Practical Tips for Minimizing Custody Disputes
In a recent article in The Legal Intelligencer, Attorney Lisa Shapson outlines some important advice for parents going through custody litigation, or parents who are living with their children on a custody schedule. Her five pieces of advice are all based on the premise that children are very observant and highly influenced by what they see their parents do and say. This fact is magnified by the prospect of your child being interviewed by the court, as allowed by Pennsylvania Law; children may reveal things to the Judge that you otherwise thought or hoped went unnoticed.
You are the Parent
Shapson’s first piece of advice is to remember to be your child’s parent, not your child’s friend. Confiding in your child about the divorce proceedings, or acting as if your child is your therapist, can be harmful to your child and the parent-child relationship. A divorce is already hard enough on children, but adding behind the scenes details into the mix will only complicate the child’s feelings and how they view you as an authority figure.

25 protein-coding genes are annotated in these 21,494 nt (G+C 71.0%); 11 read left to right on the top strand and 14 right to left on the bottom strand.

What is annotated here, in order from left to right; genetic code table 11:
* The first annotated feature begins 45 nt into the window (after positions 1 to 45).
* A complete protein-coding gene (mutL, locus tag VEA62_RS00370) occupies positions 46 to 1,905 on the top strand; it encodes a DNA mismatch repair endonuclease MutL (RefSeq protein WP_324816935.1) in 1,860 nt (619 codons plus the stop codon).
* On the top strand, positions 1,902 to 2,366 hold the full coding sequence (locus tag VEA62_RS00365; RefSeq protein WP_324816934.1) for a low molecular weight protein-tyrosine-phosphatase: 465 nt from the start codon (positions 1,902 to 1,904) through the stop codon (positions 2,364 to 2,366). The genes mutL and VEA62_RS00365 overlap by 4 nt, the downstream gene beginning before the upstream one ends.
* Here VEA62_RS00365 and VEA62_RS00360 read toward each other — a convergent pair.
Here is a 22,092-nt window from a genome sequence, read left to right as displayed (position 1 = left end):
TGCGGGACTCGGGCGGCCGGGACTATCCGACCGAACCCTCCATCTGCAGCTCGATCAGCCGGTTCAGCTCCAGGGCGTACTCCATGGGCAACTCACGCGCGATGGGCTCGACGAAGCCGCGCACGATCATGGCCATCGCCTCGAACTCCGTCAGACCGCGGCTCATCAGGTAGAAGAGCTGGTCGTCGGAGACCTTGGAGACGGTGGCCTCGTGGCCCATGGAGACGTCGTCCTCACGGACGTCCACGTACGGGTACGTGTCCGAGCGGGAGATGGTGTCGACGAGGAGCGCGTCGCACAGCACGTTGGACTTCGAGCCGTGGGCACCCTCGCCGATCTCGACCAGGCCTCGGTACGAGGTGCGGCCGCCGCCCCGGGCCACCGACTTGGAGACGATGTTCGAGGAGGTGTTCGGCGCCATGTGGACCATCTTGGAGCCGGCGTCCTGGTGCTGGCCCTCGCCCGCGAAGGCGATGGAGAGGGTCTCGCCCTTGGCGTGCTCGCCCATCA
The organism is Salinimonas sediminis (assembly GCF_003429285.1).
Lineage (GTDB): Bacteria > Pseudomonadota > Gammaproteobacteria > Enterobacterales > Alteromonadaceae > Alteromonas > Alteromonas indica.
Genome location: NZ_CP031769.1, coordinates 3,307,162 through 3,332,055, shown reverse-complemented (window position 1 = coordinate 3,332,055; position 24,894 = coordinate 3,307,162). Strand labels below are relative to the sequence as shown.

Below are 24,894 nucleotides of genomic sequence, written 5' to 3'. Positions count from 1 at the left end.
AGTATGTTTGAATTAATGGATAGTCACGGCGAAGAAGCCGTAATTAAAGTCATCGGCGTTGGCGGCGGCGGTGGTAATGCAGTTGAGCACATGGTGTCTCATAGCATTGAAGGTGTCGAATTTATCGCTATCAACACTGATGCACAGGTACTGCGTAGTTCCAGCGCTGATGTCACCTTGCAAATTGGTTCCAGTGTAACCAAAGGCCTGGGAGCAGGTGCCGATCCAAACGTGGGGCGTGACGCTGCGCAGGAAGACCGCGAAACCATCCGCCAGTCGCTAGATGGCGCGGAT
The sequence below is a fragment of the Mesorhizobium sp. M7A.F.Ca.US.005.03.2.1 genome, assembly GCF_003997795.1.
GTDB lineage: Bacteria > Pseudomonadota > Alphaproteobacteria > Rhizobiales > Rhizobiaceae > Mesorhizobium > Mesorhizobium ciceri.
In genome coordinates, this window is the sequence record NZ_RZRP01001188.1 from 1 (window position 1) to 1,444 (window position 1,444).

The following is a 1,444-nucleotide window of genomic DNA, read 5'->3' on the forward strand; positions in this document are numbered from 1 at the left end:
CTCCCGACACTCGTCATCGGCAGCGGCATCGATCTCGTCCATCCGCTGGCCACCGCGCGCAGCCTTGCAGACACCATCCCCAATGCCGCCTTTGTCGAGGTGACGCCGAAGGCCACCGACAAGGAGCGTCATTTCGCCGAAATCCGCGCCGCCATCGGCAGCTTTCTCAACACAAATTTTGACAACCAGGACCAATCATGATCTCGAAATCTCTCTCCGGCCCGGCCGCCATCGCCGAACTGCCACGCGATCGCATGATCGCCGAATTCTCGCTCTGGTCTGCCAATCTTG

Don’t be Negative
Second, Shapson suggests to never represent the other parent in a negative light, whether directly or indirectly. For example, parents should never speak poorly about the other parent to a third party in front of the children. Parents should also be cognizant of their body language when speaking about the other parent, or when speaking to the other parent in front of the children. These subtle messages, Shapson says, are easily picked up by children.
Communicate Verbally and Respectfully
Third, try to communicate with the other parent verbally when possible, and always respectfully. Text messages and emails lend themselves to many misinterpretations. When verbalizing with the other parent, make sure to not let any disagreements turn into a fight in front of the children.
Social Media is Not Therapy
Fourth, Shapson urges parents to not use social media as therapy. As many children and parents both use social media, it can be harmful if a child sees something personal about the divorce, or life after the divorce, especially for the first time, on the internet. Children will likely not want details that can be very personal to them plastered on the internet for others to see.
Last, Shapson recommends that parents be empathetic towards each other. Each parent often sees themselves as sacrificing a lot, while losing sight of everything the other parent is sacrificing. Empathy towards the other parent will increase communication skills and make life much smoother for the children.
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If you are in Central Pennsylvania and need assistance with a child custody case, please Contact Us.